Deploy your cluster
To serve our service, we need a place where to run our tools. To do so, we are going to use containers and Kubernetes. Why? Containers package up the services comprising an application and make them portable across different compute environments. However, containers are not designed to manage applications that might comprise hundreds of containers spread across multiple hosts. They need to be managed and connected to the outside world for tasks such as scheduling, load balancing, and distribution, and to do so, we will use Kubernetes as container orchestration. We will call this “Kubernetes Cluster”.
Creating a Kubernetes cluster on your own is not an easy task. Fortunately, GRyCAP have created the Infrastructure Manager, a tool designed to ease non advanced users launch complex virtual infrastructures on top of a wide range of cloud providers. To create your Kubernetes cluster, the first step is to Check-in at the Infrastructure Manager Dashboard (click here) with EGI and select the option “Launch a Kubernetes Virtual Cluster”. If you think kubernetes is excessive for your service, you can use a simple VM template from the infrastructure manager or directly use your cloud provider interface. Appendix A offers a simple example of how to create a simple VM instance with OpenStack.
Figure 1. Infrastructure Name field
We should provide an infrastructure name to identify it later on. For this case, we will name the infrastructure as “MyThematicService”, but you can choose any name you like. Use the field on figure 1 to introduce your chosen name.
Once the name is decided, just in the same form, below the name you have provided you will find a tab with 3 form sections we have to complete in order to finish the deployment. This form contains the specifications required to deploy your cluster, for example how many work nodes your service is going to need. We recommend that you really think carefully about this section as, although possible, it is not easy to modify the cluster specifications once deployed.
The first page on the form, requires the hardware (HW) specification for the cluster (number of CPU, workers, Volume size, etc.). Note that you need to have permission to create the required resources on the target provider, otherwise the deployment will fail.
Figure 2. Specifications for cluster HW
Figure 2, shows an example of hardware specifications that you can use for a small service. In this case we configure a total of 3 nodes (servers) where there are 2 Working Nodes (WN) and 1 Front-End (FE) node. Note that a Persistent Volume is created together with the cluster where you can save data, but mounted only on the front-end. We will see how we can access the data from the WNs later. In case you already have a Persistent Volume you would like to use instead, you can complete the field with the volume URL.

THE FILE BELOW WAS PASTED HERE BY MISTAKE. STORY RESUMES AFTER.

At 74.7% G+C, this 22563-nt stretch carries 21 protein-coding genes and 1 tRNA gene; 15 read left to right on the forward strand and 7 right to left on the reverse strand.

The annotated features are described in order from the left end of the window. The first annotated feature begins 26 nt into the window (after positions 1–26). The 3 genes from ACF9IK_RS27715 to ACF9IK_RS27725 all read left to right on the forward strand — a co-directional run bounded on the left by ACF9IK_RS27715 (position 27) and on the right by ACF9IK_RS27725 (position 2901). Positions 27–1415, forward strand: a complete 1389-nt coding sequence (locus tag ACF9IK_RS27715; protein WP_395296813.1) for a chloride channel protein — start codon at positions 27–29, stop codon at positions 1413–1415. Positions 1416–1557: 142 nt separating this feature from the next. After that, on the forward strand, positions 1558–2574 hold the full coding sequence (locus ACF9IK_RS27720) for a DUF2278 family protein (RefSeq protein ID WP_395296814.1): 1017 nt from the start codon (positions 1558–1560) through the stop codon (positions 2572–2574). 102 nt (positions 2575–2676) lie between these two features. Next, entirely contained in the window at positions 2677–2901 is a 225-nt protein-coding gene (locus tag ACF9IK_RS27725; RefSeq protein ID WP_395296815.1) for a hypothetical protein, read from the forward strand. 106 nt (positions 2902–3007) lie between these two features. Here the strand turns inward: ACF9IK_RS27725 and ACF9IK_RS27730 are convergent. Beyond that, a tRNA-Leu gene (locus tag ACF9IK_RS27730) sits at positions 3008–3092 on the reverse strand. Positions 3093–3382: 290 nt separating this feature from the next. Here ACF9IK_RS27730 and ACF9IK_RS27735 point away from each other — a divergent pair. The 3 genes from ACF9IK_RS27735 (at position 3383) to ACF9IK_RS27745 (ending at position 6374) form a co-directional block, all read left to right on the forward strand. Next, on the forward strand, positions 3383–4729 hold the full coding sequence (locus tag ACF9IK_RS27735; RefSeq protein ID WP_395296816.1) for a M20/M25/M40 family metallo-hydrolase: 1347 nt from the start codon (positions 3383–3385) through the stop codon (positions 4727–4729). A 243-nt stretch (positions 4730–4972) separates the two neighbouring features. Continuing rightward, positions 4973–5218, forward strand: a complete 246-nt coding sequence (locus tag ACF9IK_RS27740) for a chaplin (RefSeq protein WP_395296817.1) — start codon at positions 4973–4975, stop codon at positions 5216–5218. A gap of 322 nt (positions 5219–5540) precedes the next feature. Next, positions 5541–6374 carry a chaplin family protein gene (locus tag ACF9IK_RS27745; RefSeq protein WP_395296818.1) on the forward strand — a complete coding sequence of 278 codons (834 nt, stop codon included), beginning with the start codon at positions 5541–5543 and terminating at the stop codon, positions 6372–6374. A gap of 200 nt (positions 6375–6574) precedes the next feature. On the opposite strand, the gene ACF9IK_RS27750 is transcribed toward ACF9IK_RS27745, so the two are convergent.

The second page on the form, is about the kubernetes specifications. In this section you have to pay special attention to the following:
- Change the Access Token for the Kubernetes admin user.
- Use ‘docker’ for the CRI Runtime to use with Kubernetes.
- Enable the Flag to install Cert-Manager
- Write an email to be used in the Let's Encrypt issuer to get notifications.
- Write the chosen DNS name of the public interface.
In addition, depending on your application case you might consider as well:
- Enable the flag to set the kubeapps UI to be installed.
- Enable the flag to add NVIDIA support if you plan to use NVIDIA GPU containers.
Figure 3. Specific configuration for kubernetes
Do you remember the DNS name you chose at step 1? The IM is going to use Let's Encrypt to generate the certificates required for your users to access the service safely, however to do so, the address where you are going to run the service must match the address at the certificates. Easy don’t you think?
It is not safe to use the default Access Token for admin users. We strongly recommend changing it before deployment. Also, note that the Kubernetes Access Token is different to the Access Token you obtained from the AAI.
The third page on the form and final phase (for creating your cluster) is to indicate where you want to run your cluster. If you followed step 2, you probably already know where you would like to host your service, use the “Select Cloud Provider” to choose the credentials to apply. Note again that if your credentials do not appear, probably you need to add them in your IM user here or at the top right of the page.
Once you select the provider, all the resources available for your user at that provider will be automatically loaded. Check the chosen site has enough resources to run your cluster. For example, configuring 2 WNs with 2 CPUs would consume 4 VCPUs in addition to the FE requirements. The graphs at “Site Resource Usage” do not display numbers, move the mouse over the graph to pop up a small text with the details.
Note a Kubernetes cluster requires at least 1 Floating IP for the FE node access.
In addition, you will have to choose the Operation System (OS) image to install in your cluster nodes (machines). You only need to select one image from the “AppDB” repository OR from the cloud provider (as “Site image”). You can choose the one available that you like the most. I am going to use “Ubuntu 20.04” for this example.
Figure 4. Cloud provider selection panel
Once you are ready, click on “Submit” and the deployment process will start. You will be automatically redirected to “My Infrastructures” where you should see your new infrastructure together with the “Status”. Wait until the status for the just created cluster is “configured”, it would mean we are ready to use it.
If you have difficulties on creating the cluster, check the “Logs” to know what failed. In addition, in case you want to know more details you can access a more detailed tutorial by the developers at Using Kubernetes on Federated Cloud in EOSC-Synergy.
Figure 5. Infrastructures with pending deployment